There's some steep downhill riding into downtown Englewood, but that means there's some steep uphill riding on the way back. Not too much, but my legs were pretty depleted! Nonetheless, it was a nice trip! Here's a photo of the Hudson River bike path, just south of the GWB.

For some reason, bicycling triggers my craving for Diet Sunkist, so afterward I headed to the supermarket and got these three bottles:
  • Diet Sunkist (has lots of caffeine)
  • 7-Up Mixed Berry (10 calories, no caffeine)
  • 7-Up Tropical Something (10 calories, no caffeine)
The Sunkist tastes a bit off - I suppose we'll find out tomorrow whether it's that or just my after-bicycling taste buds - but the 7-UP Tropical Something hit the spot.

Saturday, January 21, 2006

47 mile ride to 9W mini-golf

and back ... A nice Saturday ride - first picked up the new Giro Atmos helmet and some more winter biking socks. The helmet is comfortable!

Despite warnings of rain I set off, crossed the GWB and went up the Palisades bike path. It was chained off with a sign that said "rock slide" but two bicyclists who were returning from the path said they hadn't seen anything dangerous, so I shimmied around the chain and continued onward.

I didn't see anything dangerous either, until fairly close to Alpine when 1/4 of the road basically wasn't - it apparently fell the hundred or so feet over the cliff! A Caterpillar vehicle was parked nearby. Losing my nerve, I walked across the rock-strewn area away from the edge, then hopped back on and rode the rest of the way.

It wasn't long before I reached 9W mini-golf, but they were closed! And their soda machines were unplugged. So no mini-golf or Diet Coke for me :-).

I headed back; it had gotten dark and very windy. Sometimes I needed to raise the gear to control the bike. After a while, I stopped trying the high cadence riding - I was more interested in getting home.

It felt great to take a long ride after all this time, and two hours later the endorphins are still endorphing.

Wednesday, January 18, 2006

12.8 mile night ride to Fairway

Bundled up and went riding again tonight - warm enough, though windy! I tried a 90rpm cadence again and was surprised to be whizzing by on a higher gear (around mid-way) ... til I turned back and had to fight the wind which had apparently helped me! Fun bicycling though.

Tuesday, January 17, 2006

15 miles of dark, drizzly winter ecstasy

Thanks, K, for encouraging me to go bicycling tonight! With my new winter gear, the weather wasn't a problem at all.

I took the advice of the Slender Volume and upped my cadence to 90 rpm for virtually the entire ride. Sure I was in the smallest few gears, but it's a process -- and it felt fast. Heart rate ranged from 160-172 most of the time -- yay!

It's thrilling to be bicycling again. Go, endorphins, go!

Monday, January 16, 2006

6 miles to lunch and Toga Bikes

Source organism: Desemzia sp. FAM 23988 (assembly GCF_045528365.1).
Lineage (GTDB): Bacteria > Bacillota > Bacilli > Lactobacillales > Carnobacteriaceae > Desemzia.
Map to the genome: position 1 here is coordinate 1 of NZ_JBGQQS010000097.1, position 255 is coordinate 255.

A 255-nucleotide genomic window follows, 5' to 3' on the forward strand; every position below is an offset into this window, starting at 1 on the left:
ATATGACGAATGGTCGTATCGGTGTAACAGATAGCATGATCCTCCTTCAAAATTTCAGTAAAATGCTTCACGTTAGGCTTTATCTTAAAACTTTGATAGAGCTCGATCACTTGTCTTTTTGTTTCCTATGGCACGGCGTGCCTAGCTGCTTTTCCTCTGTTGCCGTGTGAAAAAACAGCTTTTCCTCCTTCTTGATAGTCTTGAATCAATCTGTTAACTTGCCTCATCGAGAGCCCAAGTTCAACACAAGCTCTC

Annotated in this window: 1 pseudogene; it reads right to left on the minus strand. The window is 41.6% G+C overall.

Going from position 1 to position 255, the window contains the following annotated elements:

... where I went a little overboard with the winter riding purchases. It's a battle between endorphins versus miserable winter weather, and winter just suffered a body blow:
  • Bike Computer/HRM: Polar CS200cad "computer" that tracks heart rate and cadence, plus the usual speed-distance-time. Very cool, though I need to figure out how to turn off the incessant beeping.
  • Trainer: CycleOps Fluid 2 Trainer with stand, for indoor biking - supposedly much smoother than my older Blackburn magTrakstand
  • Pants: WindStopper Gore Classic Action BibTrouser - silly looking overalls that supposedly keep you warm on cold winter days ... they say it'll be fine for 45 minutes, or a couple hours if you layer with sweatpants or the like. Wear those bike shorts underneath!
  • Socks: Craft felted mid-weight racing socks - warm the feet in cold weather
  • Hat: Louis Garneau Drytex hat to keep one's head and ears warm
  • Book: Bicycling Magazine's Training Techniques for Cyclists, a slender guide that came well recommended
Let's see whether this inspires some winter riding!

Saturday, January 14, 2006

17 wet miles - Central Park


Pools of water in my shoes but warm enough for a super bike ride with A. (The Thermolite jacket worked! Thanks, Land's End.) Those biking endorphins are great!

K and I are planning a little trip to Austin TX shortly ... hoping for some warm-weather biking. Route suggestions are welcome!

My Cateye "computer" is on the fritz - it measured most of the trip at 0 mph. This time around, I'd like something that also tracks cadence and heart rate. Thinking of the Polar CS200cad ... I'll keep you posted!

Tuesday, January 10, 2006

12 miles to Fairway and back

I'm no fan of winter, so now that we're having some unseasonably warm weather, it was time for a bike ride!

It's always a treat to ride again, though 49 degrees isn't quite toasty! Next time I'll wear gloves. It was the first outdoor ride since the transit strike, when Mike and I took a cold evening ride.

K and I will visit South Beach toward the end of February, so I've been looking into ways to bring the bike. Airlines make you 'box' it, which involves partially disassembling it, and they charge through the nose, but there's something infinitely better about having your own bike which has been tailored over the years to give you a great ride ... the size, the seat, the bulletproof tires ...

That said, it might be easier to bring the seat, bring the tires, but rent the bike! We'll see ...